The only staircase that matters is the shining staircase that Jacob discovered nearly 4,000 years before, when he, too, was at a low point: a staircase that leads straight to heaven. That staircase is Jesus Himself. He describes it in John 1:51: “ ‘you will see heaven open, and the angels of God ascending and descending on the Son of Man.’”1

That is our distinct message. Jesus is the only One who bridged the gap between heaven and earth. His sacrifice allowed heaven to come down to us and our prayers to ascend to God’s throne. We are not climbing Jacob’s ladder toward our salvation!

The gospel message is distinct in that it is a message of grace and forgiveness. “He does not treat us as our sins deserve or repay us according to our iniquities” (Ps. 103:10). He took our punishment and died for us that we might live (Isa. 53:5).

To the Christian, salvation is by grace: being justified by faith through the merits of Jesus who died on the cross to save us. That is our distinct message.

But all Christians believe in that. So how is it distinct, and how does salvation by grace tie in with the three angels’ messages?

Look for a moment at Cain and Abel. Both desired to worship God. Abel threw himself on God’s mercy and trusted Him implicitly. Cain believed he had a better idea than what God required: a form of worship of his own making, a salvation by his own works. Cain’s idea may not be a bad one and may have made complete sense. But it was not what God required.

Whenever we deviate from God’s explicit Word and follow a form of worship of our own making, we are rejecting salvation by grace. We are believing that our method, tradition, ideas are better suited to work out our salvation. We stop trusting implicitly in a “thus says the Lord,” and our straight and narrow becomes a thousand winding roads of confusion.

When we look at the three angels’ messages, we see in them salvation by faith adapted to what God’s people will face in the time of the end. They are a call to face the judgment through the merits of Jesus, to come out of a form of worship that God does not approve, and to trust implicitly in the Word of our Creator. This constitutes a call to examine what He has said in His law and abandon what He has not sanctioned so that we may receive the seal of God.

The mission

But the question remains: If our central message centers on the gospel in the context of the three angels’ messages, how do we convince people who do not accept our yardstick?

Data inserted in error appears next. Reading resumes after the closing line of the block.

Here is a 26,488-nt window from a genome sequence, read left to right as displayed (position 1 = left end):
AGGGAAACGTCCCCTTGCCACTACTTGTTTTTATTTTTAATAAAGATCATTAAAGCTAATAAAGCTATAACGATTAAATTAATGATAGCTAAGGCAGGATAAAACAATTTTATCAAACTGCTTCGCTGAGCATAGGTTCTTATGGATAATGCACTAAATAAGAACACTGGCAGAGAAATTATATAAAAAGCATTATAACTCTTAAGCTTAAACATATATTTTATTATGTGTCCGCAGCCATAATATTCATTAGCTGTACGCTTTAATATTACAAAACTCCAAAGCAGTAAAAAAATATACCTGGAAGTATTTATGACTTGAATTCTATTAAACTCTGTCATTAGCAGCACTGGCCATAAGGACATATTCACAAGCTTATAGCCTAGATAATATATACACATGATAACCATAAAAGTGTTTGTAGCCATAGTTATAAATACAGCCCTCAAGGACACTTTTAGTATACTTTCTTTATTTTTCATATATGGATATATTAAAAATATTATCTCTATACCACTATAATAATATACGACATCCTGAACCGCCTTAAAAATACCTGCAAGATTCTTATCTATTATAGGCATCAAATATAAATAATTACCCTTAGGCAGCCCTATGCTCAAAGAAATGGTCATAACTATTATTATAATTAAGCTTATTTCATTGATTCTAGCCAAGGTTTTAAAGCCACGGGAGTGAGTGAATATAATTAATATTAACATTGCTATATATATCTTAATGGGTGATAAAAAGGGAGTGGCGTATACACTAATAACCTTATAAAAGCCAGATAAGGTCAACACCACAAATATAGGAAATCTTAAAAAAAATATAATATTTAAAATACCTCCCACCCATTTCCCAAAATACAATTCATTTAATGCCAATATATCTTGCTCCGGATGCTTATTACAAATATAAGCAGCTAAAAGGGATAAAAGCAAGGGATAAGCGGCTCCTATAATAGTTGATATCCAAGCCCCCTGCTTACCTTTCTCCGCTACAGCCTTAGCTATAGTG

We do not. We do not have to convince anybody. We just have to present the message. We have been called to take the gospel to every nation, kindred, tongue and people. And while searching for methods and studying cultures to better reach people is imperative, ultimately, the work of conversion is not ours, because we cannot change a single heart.

What we sometimes forget is that we are not struggling alone to fulfill our commission. In fact, this is not even our work—we are just co-laborers with Christ. It is His work through the Holy Spirit that changes hearts.

We are not even asked to be successful. We are only asked to be faithful in proclaiming the message. The results belong to God. If I have learned anything in 32 years of ministry, I learned that I cannot convince anybody of anything. But what I can do—what we have been commanded to do—is to present the gospel message regardless of how futile or hardened our audience may seem, because the Holy Spirit is at work.

Recently, I was in a country where Christianity is a small minority. I had been asked to speak at a very well-to-do church on Sabbath morning, and before the service began, I asked one of the elders whether he knew how many visitors were present because I always like to pray for them at the end of a service. “Sir,” he told me emphatically, “we do not have visitors in this church.” To my surprise, there was a hint of pride in his voice: pride at a church so exclusive that visitors opted to go elsewhere.

At the close of the service, I decided to risk the elder’s ire and ask, anyway, whether there were any visitors present. Five people stood up, and I invited them to come forward for a special prayer. As one of the ladies approached, I noticed two burly body-guards flanking her and then retreating as she reached the front.

After the prayer, I spoke a few words with each guest and asked them to whom I had the pleasure of speaking. The lady said, “I am the wife of the postmaster general of the country. I have been attending this church for three months, and this is the first time anybody has spoken to me.” Nobody had invited her, she said; she had been attending because she wanted to know more about the Christian faith.